We’re led to believe that Mickey Rooney playing Mr. Yunioshi in Breakfast at Tiffany’s or Max von Sydow playing Ming the Merciless in Flash Gordon didn’t know any better at the time, but that Kelly Marie Tran should’ve known what she was getting into with Star Wars. I’m tired. So so so so tired of the hypocrisy and the double standards and the bullshit.
I’ll just say this loud and proud, because some of you were loud and clearly proud in using Asian slurs: If you called Rose Tico pointless but are now looking at Raya and the Last Dragon saying, “Good for her! Those are the movies she should be in!” You’re an unconscionably big piece of shit.
Rose Tico’s line, “That’s how we’re gonna win. Not fighting what we hate, but saving what we love” is essentially the virtue that stops Luke Skywalker from killing his own father in Return of the Jedi, but I know y’all just want your white male protagonists front and center, so it’s no wonder key thematic threads fly right over you. I’ve learned the hard way that some virtues will never be attained.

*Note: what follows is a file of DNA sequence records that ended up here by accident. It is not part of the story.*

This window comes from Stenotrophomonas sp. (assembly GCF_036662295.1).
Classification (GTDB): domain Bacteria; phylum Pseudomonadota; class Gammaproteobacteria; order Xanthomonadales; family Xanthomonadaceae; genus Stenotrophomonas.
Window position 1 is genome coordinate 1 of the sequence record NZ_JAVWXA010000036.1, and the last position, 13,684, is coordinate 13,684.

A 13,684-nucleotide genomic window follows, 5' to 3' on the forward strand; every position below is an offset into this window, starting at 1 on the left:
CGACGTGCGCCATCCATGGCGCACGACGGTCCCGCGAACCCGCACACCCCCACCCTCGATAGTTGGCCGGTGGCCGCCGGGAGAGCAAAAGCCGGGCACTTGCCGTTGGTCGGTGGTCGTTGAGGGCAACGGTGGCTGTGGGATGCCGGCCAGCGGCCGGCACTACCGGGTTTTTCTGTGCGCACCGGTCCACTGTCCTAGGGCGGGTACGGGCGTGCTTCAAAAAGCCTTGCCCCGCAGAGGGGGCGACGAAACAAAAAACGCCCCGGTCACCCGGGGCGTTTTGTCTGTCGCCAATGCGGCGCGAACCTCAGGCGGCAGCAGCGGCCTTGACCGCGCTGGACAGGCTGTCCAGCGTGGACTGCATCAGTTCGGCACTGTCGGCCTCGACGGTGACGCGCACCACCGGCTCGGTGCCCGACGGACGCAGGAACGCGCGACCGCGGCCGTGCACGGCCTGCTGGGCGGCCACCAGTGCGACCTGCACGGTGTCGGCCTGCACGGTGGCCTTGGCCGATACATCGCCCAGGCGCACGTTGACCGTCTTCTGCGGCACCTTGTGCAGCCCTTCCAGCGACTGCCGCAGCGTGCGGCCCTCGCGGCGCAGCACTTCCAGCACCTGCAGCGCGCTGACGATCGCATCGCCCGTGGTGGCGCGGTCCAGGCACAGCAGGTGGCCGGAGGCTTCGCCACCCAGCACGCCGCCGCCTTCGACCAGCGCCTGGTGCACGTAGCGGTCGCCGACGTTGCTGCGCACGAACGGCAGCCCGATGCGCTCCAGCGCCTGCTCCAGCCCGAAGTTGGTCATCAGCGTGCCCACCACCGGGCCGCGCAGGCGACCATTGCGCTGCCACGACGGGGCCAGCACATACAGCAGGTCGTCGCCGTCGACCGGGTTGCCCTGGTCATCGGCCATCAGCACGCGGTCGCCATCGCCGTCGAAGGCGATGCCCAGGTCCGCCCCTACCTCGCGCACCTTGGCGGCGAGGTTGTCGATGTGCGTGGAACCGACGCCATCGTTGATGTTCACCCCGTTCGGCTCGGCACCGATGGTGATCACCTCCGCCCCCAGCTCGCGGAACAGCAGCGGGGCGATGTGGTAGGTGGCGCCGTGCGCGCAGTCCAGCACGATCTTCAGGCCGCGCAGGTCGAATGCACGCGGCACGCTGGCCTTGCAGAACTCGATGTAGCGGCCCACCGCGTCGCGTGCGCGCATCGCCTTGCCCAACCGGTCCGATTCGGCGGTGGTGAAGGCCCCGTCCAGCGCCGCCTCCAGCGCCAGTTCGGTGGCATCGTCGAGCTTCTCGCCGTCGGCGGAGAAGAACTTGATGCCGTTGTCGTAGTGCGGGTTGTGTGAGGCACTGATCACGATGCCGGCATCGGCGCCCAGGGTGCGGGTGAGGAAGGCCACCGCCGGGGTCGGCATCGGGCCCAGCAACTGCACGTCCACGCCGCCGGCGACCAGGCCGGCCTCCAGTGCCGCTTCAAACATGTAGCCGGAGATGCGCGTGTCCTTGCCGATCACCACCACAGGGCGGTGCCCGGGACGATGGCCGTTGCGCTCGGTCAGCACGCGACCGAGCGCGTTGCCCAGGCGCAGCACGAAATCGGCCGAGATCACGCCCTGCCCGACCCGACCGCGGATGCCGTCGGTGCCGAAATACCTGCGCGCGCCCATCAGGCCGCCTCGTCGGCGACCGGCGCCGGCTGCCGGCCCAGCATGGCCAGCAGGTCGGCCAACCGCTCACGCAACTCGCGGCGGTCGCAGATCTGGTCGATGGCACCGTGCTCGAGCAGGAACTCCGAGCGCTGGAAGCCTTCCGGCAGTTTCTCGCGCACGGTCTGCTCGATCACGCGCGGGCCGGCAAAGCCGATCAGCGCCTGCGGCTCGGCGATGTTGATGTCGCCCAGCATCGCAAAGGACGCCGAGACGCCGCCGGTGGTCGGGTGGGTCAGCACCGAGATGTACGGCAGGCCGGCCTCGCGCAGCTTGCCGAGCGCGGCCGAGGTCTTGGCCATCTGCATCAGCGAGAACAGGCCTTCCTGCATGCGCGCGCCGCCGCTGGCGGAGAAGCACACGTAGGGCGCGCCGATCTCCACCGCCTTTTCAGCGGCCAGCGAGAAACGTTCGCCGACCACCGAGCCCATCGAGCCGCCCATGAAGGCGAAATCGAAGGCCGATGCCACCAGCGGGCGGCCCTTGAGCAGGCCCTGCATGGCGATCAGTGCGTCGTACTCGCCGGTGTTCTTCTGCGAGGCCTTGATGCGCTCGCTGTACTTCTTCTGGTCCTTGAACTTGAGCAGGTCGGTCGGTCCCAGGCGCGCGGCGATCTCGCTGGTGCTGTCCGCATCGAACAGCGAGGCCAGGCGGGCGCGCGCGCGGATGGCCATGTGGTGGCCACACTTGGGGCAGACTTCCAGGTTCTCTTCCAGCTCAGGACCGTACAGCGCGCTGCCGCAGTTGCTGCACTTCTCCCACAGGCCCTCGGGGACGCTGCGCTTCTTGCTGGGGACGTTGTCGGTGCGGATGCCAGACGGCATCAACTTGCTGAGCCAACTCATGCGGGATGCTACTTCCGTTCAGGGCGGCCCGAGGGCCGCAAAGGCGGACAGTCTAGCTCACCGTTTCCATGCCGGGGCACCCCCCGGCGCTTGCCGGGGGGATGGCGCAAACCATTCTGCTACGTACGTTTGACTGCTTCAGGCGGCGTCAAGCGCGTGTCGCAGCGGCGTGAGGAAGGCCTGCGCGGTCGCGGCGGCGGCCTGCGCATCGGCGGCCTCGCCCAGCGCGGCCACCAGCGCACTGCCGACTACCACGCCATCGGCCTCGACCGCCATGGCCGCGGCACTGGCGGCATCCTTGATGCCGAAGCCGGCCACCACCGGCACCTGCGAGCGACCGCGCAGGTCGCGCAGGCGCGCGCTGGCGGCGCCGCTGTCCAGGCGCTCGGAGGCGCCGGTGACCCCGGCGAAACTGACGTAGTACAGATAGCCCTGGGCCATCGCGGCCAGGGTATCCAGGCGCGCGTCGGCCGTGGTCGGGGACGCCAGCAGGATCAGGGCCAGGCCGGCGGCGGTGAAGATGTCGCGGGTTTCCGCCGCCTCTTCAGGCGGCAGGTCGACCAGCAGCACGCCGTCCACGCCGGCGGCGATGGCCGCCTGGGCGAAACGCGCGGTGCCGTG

Back in December 2017, I didn’t think Kelly Marie Tran’s role would stir any kind of controversy. Ming-Na Wen, Lucy Liu, Grace Park, and Maggie Q all blazed a trail through geeky action sci-fi fanfare. Kelly Marie Tran seemed like a natural and harmless successor, one who could be an Asian-American star free from the stereotypes that came before.
I refuse to believe there’s only one kind of Asian female lead especially when Scarlett Johansson, Charlize Theron, and Margot Robbie can traverse the cinematic terrain often in the same year. I refuse to believe that Hollywood or the internet doesn’t have room – let alone empathy – for the Kelly Marie Trans of the world.
I suppose that’s it. Kelly Marie Tran is simply too good for this world. The rest of us should go to hell.